Having had 3 trips to New Zealand now, with a fourth coming shortly, here is part I of probably IV, on what we have found and enjoyed on our travels.
I hope you will find it interesting should you be heading there, or indeed just visiting from your armchair….
We have used a local NZ travel agent a few times in working out our itineraries. I really can recommend them. We got amazing support from Suzie at First Light Travel. The service was fantastic. They organised everything from our car rental, to all accommodation, ferries etc. Yes, I am sure we could have done it ourselves, but I don’t think we would have saved a lot of money, and we wouldn’t have easily found such great places.
Some of you will already know, but New Zealand is a land of earthquakes. It has fantastic scenery, but that comes at a wee bit of a price. In our visits there, we have only felt one earthquake, a 3.6, and as my son says, he doesn’t get out of bed for less than a 5. It was real enough for us though. The nearest thing it matches for me was it was like a train in the sidings. However Christchurch had a series of earthquakes in 2010 and 2011, which had a real impact on life there. Many people lost their lives, and some beautiful buildings, including the cathedral were destroyed.
Unfortunately, we didn’t get to Christchurch until after the massive earthquake on 22 February 2011, which caused so much damage. 185 people were killed and many thousand injured.
We first arrived in November 2011, just as the city ‘Red Zone’ was opened for locals to see for the first time, the real impact on their city. We were fortunate enough to take one of those bus trips. It was such a poignant journey. We were given a safety talk, because many of the buildings were unstable and had not yet been demolished. Buildings had been urgently exited and 9 months later were still exactly as they had been left. A stack of books in a bookshop, tilted as they were on the day, suspended mid-fall. Doors looking like they were covered in graffiti, but these were far more important messages – building searched, fully evacuated, bio-hazard, chemical hazard etc. I found this so sad, and the nearest equivalent is post bombing in Northern Ireland where I grew up. Except, just like loads of bombs all at the same time.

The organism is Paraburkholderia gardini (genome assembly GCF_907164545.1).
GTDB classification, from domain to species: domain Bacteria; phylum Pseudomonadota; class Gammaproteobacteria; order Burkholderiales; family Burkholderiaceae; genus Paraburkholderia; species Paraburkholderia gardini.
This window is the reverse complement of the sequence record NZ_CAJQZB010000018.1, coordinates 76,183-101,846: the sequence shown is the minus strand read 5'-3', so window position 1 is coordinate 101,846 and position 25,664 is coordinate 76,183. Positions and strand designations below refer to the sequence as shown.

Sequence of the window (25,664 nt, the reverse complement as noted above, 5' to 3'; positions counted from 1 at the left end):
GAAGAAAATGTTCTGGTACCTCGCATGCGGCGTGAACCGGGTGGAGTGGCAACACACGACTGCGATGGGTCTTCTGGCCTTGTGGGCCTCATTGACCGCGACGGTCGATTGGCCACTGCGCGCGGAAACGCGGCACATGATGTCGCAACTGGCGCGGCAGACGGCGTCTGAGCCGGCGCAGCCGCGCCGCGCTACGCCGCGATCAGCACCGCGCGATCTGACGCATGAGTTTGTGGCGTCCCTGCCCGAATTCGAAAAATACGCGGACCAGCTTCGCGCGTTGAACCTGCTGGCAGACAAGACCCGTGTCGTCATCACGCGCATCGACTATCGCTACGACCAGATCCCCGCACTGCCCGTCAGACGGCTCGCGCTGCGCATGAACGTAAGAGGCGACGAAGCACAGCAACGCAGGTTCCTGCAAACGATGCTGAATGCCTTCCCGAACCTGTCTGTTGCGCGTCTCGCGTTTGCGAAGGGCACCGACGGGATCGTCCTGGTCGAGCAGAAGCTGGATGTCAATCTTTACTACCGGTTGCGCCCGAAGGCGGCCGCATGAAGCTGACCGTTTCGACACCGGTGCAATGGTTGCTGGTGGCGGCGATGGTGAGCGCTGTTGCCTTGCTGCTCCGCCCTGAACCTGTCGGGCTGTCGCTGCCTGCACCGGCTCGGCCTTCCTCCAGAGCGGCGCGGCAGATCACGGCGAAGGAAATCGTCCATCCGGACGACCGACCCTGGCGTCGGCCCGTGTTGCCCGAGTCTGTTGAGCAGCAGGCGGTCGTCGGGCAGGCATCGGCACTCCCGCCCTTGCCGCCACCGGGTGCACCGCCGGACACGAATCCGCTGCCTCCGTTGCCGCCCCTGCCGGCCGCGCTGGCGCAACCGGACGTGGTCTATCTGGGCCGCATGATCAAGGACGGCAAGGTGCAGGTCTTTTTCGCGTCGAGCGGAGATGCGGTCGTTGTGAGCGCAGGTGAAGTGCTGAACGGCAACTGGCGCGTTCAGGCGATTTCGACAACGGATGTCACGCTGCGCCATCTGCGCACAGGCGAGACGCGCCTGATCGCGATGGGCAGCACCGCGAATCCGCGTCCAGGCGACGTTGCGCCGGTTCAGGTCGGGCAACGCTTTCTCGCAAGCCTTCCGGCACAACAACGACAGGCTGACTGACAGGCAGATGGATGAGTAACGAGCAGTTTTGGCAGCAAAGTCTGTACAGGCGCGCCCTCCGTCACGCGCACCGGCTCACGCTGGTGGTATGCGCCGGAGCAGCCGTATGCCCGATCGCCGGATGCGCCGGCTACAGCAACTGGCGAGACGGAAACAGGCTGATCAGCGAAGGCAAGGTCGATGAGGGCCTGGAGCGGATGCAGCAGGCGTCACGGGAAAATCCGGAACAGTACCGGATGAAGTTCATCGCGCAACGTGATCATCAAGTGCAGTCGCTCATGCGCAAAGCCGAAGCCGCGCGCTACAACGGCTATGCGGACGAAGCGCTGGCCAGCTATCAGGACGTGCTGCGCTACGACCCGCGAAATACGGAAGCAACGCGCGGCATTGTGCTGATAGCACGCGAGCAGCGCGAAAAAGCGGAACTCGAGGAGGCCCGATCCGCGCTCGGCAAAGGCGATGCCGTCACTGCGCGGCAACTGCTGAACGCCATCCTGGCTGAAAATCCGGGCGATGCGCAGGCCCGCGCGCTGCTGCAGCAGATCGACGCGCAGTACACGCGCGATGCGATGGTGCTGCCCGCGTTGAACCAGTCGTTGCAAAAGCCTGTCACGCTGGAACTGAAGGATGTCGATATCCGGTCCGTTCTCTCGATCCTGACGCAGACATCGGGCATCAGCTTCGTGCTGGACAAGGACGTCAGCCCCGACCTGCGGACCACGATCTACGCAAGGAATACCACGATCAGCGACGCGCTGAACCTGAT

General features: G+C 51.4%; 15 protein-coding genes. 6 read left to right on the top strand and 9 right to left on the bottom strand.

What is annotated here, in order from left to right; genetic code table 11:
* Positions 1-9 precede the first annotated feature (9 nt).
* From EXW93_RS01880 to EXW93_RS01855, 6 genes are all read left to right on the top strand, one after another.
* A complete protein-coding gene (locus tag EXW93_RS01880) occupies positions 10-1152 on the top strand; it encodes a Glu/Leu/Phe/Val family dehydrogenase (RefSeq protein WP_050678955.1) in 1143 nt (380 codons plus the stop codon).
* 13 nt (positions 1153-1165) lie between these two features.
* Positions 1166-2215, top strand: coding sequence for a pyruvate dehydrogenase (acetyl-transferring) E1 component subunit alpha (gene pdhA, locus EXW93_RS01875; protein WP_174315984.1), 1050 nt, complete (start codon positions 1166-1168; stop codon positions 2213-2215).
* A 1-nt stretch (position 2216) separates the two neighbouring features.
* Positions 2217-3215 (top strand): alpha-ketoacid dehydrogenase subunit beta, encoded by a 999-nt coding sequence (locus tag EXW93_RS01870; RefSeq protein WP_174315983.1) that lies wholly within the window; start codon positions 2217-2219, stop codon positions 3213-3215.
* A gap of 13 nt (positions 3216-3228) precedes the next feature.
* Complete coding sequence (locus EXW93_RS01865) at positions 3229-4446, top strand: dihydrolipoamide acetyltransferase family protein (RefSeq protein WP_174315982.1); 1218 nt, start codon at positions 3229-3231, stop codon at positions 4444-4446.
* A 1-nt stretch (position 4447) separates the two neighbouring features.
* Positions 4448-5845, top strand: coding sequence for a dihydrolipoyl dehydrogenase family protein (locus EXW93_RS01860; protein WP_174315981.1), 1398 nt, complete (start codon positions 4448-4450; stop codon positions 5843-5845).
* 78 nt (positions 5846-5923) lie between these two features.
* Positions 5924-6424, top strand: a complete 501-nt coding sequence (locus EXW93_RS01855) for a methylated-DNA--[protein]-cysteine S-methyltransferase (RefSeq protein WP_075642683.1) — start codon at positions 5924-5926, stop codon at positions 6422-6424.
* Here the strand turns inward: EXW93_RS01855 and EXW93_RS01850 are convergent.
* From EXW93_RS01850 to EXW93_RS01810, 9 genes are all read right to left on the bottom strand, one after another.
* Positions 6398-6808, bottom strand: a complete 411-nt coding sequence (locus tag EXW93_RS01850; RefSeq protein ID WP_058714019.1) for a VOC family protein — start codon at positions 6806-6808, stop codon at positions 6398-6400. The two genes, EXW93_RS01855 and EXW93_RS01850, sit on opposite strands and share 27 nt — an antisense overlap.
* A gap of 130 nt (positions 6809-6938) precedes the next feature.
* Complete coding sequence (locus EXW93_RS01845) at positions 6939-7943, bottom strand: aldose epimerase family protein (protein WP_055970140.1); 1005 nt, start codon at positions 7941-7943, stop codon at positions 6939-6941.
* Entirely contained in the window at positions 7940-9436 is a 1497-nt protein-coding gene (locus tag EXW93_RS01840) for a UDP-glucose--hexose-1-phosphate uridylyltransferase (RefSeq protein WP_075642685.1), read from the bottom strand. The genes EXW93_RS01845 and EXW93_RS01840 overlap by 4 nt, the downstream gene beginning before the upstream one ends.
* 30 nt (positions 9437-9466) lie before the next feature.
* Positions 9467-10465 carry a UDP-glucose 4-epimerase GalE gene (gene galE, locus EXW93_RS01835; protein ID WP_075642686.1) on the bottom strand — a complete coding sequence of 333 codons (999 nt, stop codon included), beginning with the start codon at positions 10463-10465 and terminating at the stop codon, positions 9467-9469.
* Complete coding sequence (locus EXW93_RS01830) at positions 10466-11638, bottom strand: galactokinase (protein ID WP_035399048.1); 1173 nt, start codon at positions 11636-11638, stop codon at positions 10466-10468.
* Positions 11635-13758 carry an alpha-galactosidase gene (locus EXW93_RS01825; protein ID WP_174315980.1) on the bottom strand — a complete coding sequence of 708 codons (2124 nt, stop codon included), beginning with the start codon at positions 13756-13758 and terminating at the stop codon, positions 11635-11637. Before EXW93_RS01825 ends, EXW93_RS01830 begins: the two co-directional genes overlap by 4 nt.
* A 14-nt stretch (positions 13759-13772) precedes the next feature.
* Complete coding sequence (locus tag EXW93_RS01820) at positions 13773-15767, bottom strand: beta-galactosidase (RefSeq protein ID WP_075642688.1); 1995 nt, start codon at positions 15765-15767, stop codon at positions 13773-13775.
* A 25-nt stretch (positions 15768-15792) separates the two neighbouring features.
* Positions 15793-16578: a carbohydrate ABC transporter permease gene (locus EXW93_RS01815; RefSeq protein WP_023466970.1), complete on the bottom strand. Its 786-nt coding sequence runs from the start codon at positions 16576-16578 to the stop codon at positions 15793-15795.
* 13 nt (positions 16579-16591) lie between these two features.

Here are just a few of the photographs I took, over the following days. Buildings held up by containers. Others so badly damaged that they had to be demolished from the top down, with men attached to cranes for their own safety. Every building holds someone’s memories, now only held by a snapshot, or just a picture in someone’s mind.
This one is even more poignant for me. My son was in one of these buildings when the earthquake hit. His building remained intact, but it had to be demolished later….
And on a slightly happier note, the regeneration of the city was already happening. Container mall
Time moves on, last time we were there, there was no red zone. Life had pretty much returned to normal. This time when we go, I hope to see the Cathedral made out of cardboard tubes. It was completed in 2013, but we didn’t see it last trip.